Osteoarthritis (OA) of the Hip
Osteoarthritis of the hip is the loss of articular cartilage in the hip joint.
Patients with osteoarthritis of the hip typically complain of pain in the groin, buttock, and thigh, described as a dull ache and throbbing pain that is worse when standing, sitting, and walking. Patients report noticing a decrease in the range of motion, and sometimes difficulty putting on socks and shoes. People also complain of pain at night and pain that causes them to limp when walking.
Osteoarthritis can be diagnosed by plain X-rays. Treatment for osteoarthritis of the hip varies. The initial treatment consists of NSAIDs (non-steroidal anti-inflammatories, such as ibuprofen, Advil, Aleve, etc.) and application of ice to relieve the pain and inflammation in the hip joint. If loss of motion has occurred, stretching exercises or physical therapy is recommended to maintain range of motion. Steroid injections are often provided for symptomatic relief; these are usually done by a radiologist under fluoroscopic guidance (X-ray).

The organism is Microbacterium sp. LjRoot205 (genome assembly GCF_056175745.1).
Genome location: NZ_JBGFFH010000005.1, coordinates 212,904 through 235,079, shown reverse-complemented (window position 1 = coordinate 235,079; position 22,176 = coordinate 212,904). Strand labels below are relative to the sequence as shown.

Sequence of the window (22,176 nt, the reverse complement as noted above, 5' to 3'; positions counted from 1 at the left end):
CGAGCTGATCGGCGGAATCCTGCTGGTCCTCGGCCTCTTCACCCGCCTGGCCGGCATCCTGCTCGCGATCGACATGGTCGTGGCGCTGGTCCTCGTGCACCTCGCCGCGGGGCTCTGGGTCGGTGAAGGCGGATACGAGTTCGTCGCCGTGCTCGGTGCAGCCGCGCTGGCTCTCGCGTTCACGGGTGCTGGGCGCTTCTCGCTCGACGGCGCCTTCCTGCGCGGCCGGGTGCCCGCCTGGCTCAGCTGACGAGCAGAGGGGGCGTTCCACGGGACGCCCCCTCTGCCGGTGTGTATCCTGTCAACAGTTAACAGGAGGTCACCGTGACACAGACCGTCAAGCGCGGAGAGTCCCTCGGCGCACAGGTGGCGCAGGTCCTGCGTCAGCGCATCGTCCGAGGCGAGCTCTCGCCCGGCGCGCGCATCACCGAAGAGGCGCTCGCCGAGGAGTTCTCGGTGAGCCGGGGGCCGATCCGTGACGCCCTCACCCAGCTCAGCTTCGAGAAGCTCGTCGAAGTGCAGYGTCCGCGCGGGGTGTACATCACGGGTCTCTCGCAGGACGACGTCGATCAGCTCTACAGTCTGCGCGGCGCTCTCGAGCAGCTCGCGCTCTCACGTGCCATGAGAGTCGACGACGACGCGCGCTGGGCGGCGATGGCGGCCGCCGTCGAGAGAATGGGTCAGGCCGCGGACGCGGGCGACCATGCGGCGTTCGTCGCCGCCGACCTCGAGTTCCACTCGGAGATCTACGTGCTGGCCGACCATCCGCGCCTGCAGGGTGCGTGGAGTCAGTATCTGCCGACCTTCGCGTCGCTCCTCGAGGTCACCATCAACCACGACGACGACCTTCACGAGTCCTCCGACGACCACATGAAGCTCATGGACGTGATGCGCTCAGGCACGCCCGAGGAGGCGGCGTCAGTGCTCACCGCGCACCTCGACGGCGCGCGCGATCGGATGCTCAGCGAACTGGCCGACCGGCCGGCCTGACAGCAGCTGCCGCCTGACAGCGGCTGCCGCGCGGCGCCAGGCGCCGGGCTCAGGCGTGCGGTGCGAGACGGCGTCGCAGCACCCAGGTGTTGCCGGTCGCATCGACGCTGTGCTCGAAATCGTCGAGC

If the osteoarthritis is advanced and conservative treatment has failed, often a total hip replacement is necessary for pain relief and return to function.